Faunsdale Plantation
Faunsdale Plantation is a historic plantation near Faunsdale, Alabama, United States. The slave quarters on the property are among the most significant examples of slave housing in Marengo County and are among the last remaining examples in the state of Alabama. The house was added to the National Register of Historic Places on 13 July 1993 as a part of a multiple property submission, "Plantation Houses of the Alabama Canebrake and Their Associated Outbuildings".

History
The plantation was established by Dr. Thomas Alexander Harrison from Charles City County, Virginia in 1843. He named his plantation after Faunus, the ancient Roman deity of the forest, plains, and fields. Harrison is known to have brought a large number of slaves with him from Virginia, he is listed in the 1850 Federal Census of Marengo County as having $18,300 in property. Dr. Harrison was killed in a buggy accident on 5 Sept 1858 and the nearby town of Faunsdale was named after his plantation in his honor. Faunsdale Plantation is one of the few large plantations in Alabama where detailed slave records were recorded and managed to survive as part of the historical record. These records indicate that the Harrison family held roughly 99 slaves in 1846. This number had increased to 161 by 1857. A list from 1 January 1864 also indicates that Harrison's widow, Louisa, owned 186 slaves, at least 35 families. Some of the slave surnames noted at that time were Barron, Brown, Francis, Harison, Iredell, Mutton, Nathan, Newbern, Paine, Parsons, Richmond, Washington, and Wills. Fourteen of these enslaved people had died by the end of 1864 from causes ranging from typhoid fever to measles.

St. Michael’s Church
In 1844 Harrison and his wife, Louisa, gave 1-acre (4,000 m 2) of their plantation for the building of a log church across from their plantation house. In 1846, Alabama's first Episcopal bishop, Nicholas Hamner Cobbs, visited Faunsdale Plantation and noted that Louisa Harrison gave regular instruction to her slaves by reading the services of the church and teaching the catechism to their children. In 1852 the church was renamed St. Michael’s Episcopal Church and by 1855 a Gothic Revival style church building had been constructed. A churchyard for burials was established in 1858 with Dr. Harrison being the first interment. Slaves, and later freedmen, from the plantation began to be buried there in 1860. The church building was moved to the town of Faunsdale in 1888 and was later destroyed by a tornado in 1932, though the churchyard remained an active burial ground. Several years after the death of Thomas Harrison, Louisa remarried to Rev. William A. Stickney, the Episcopal minister for St. Michael's, in 1864. Stickney had been one of the first ministers ordained by Bishop Cobbs and was appointed by Bishop Richard Wilmer as a "Missionary to the Negroes" in 1863. Louisa joined him as an unofficial fellow minister among the African Americans of the Black Belt.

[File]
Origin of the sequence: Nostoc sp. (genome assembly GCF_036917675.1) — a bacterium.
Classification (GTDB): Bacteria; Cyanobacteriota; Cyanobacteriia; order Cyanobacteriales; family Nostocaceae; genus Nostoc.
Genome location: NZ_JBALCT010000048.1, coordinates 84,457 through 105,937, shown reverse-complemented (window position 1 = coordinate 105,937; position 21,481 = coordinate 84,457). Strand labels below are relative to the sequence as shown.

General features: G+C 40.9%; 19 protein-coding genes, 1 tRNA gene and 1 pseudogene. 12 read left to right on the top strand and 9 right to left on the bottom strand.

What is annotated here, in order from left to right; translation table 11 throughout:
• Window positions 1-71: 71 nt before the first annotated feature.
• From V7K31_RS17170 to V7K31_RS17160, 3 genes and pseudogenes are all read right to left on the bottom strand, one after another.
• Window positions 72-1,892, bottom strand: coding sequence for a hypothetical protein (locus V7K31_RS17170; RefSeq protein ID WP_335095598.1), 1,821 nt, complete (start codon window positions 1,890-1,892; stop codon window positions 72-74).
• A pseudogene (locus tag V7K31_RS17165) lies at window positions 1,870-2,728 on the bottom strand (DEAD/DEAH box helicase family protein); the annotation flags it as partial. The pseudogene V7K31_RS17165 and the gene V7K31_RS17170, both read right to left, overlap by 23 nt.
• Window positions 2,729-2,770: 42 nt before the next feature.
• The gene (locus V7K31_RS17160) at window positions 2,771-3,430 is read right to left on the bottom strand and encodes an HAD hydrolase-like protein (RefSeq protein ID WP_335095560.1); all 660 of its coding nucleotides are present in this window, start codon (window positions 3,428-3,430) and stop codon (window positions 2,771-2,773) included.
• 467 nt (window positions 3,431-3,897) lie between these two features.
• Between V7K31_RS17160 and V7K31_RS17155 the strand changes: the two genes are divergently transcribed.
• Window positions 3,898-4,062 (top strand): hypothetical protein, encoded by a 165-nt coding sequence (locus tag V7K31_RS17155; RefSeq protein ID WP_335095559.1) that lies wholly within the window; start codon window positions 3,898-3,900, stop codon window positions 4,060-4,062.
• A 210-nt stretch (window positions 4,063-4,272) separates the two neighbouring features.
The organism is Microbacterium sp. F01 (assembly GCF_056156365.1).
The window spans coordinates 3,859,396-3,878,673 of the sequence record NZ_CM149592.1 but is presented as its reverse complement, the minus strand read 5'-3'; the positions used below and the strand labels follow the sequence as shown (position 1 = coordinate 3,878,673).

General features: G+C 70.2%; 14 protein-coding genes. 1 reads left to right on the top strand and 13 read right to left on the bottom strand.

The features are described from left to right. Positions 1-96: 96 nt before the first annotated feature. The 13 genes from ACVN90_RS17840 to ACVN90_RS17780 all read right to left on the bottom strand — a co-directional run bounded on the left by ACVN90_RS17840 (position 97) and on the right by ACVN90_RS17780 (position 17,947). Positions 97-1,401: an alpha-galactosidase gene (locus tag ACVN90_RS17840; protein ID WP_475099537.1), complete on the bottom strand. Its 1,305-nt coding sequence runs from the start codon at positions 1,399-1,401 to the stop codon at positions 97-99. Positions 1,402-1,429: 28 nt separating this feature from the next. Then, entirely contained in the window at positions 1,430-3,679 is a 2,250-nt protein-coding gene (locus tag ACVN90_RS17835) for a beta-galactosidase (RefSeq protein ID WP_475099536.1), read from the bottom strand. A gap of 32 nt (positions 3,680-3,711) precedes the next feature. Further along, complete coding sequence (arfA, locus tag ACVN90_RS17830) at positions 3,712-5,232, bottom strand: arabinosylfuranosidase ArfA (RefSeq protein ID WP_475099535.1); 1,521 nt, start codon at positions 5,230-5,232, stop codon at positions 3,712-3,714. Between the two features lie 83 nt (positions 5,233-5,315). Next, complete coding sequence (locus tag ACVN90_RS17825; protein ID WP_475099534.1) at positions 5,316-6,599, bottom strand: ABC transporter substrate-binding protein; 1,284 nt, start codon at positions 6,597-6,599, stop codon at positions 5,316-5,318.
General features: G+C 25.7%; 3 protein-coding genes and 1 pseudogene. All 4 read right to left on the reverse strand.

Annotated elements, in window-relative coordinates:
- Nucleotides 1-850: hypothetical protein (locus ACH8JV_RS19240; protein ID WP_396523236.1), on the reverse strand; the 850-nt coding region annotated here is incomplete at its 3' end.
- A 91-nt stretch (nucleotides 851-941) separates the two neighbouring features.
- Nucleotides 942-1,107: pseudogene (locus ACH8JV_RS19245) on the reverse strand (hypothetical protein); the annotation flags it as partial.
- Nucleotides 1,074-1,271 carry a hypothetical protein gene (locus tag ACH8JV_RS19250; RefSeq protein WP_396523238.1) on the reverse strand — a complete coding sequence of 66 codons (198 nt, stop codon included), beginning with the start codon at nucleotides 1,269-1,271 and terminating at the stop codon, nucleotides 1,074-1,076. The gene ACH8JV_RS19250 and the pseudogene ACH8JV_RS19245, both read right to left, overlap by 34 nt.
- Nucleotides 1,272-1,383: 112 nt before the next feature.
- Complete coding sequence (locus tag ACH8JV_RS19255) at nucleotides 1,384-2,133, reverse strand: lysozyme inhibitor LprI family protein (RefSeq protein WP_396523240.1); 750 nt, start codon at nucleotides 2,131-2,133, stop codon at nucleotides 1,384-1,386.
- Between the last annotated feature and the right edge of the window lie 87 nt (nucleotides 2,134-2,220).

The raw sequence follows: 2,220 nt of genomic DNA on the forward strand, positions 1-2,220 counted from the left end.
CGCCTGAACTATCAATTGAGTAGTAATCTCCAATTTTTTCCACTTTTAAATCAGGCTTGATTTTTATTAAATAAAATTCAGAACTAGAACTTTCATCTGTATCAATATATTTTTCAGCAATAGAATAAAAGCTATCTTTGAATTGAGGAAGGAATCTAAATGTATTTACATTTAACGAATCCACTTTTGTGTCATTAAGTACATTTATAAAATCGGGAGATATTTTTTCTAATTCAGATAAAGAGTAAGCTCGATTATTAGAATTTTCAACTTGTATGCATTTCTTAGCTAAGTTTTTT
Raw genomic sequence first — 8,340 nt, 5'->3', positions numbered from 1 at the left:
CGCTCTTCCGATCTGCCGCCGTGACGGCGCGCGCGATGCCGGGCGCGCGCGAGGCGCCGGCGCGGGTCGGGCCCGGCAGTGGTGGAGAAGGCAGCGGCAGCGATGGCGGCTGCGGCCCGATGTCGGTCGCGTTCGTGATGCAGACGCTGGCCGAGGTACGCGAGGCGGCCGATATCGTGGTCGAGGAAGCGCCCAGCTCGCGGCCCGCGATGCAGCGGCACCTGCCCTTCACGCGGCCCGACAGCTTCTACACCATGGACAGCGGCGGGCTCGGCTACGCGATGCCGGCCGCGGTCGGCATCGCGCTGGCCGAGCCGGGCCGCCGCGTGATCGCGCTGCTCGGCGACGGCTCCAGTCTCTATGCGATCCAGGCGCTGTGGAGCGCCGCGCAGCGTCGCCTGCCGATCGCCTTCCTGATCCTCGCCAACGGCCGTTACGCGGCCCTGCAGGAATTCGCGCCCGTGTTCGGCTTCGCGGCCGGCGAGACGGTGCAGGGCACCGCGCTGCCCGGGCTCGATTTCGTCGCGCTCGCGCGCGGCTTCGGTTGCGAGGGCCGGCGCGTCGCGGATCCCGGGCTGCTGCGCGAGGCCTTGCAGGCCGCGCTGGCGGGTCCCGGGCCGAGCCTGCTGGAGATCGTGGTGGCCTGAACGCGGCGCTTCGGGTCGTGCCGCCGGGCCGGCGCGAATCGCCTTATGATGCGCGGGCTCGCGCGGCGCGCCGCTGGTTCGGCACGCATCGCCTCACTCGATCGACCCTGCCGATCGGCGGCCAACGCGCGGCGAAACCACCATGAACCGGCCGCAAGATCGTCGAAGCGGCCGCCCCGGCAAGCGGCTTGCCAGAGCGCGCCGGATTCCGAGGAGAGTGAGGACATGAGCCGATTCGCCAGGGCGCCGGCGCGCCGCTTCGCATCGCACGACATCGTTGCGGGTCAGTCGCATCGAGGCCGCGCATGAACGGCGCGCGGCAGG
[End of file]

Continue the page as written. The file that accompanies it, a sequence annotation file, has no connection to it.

Description
The main house at Faunsdale Plantation is a simple Greek Revival style two-story wood frame structure with a gabled roof, flanked on each side with one-story gabled wings. The nearby slave cabins date from 1860 and are also wood frame structures with high-pitched gables and scalloped barge boards that show a Carpenter Gothic influence.

Building Activity

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